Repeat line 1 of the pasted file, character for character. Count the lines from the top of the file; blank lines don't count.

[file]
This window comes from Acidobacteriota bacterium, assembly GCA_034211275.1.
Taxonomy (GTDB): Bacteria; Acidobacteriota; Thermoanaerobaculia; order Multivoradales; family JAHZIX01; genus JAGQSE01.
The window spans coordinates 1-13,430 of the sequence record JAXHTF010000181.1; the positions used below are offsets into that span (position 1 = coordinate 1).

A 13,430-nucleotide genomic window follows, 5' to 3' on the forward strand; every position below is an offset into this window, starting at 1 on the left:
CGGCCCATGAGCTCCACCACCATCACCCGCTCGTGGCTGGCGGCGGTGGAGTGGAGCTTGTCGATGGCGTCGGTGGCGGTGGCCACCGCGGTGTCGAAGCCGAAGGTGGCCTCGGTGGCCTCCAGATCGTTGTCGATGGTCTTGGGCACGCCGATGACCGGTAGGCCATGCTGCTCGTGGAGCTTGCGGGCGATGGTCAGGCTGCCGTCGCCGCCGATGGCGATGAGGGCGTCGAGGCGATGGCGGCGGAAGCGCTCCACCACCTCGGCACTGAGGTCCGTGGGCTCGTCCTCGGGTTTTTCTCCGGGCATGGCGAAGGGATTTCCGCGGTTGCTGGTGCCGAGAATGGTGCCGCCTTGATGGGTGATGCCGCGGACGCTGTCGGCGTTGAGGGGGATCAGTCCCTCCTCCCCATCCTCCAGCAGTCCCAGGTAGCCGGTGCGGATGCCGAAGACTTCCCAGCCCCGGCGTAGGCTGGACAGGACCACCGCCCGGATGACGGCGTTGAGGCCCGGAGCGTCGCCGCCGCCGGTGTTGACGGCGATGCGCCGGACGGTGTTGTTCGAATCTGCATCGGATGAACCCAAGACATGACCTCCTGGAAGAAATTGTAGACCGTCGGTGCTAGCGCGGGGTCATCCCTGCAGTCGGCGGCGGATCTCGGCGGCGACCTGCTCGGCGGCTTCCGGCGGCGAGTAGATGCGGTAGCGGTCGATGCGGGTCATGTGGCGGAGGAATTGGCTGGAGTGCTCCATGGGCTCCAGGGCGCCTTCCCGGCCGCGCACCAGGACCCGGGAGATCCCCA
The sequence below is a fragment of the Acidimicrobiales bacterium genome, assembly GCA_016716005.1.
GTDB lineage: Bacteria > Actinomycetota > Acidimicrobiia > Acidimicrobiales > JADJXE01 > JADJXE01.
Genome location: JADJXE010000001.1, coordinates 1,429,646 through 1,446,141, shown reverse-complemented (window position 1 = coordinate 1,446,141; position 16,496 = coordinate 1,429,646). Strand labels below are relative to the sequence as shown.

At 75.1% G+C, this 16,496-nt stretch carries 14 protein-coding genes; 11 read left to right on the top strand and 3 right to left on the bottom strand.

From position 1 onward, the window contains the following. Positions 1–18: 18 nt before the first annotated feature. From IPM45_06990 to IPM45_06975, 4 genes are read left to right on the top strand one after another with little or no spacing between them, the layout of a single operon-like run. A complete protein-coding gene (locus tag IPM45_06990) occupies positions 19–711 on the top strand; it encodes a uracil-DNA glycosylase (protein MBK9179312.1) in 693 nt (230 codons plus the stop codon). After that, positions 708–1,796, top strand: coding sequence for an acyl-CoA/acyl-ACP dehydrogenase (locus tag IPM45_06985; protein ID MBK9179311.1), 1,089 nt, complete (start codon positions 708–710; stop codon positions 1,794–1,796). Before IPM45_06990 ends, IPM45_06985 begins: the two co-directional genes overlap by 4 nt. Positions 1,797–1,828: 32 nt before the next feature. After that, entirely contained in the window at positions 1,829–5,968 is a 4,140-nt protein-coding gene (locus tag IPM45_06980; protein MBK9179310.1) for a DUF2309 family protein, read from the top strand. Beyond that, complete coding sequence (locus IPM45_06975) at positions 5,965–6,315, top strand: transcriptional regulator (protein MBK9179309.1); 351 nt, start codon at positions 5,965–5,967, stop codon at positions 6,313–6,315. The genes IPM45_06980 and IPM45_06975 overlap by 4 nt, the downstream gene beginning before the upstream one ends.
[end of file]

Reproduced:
This window comes from Acidobacteriota bacterium, assembly GCA_034211275.1.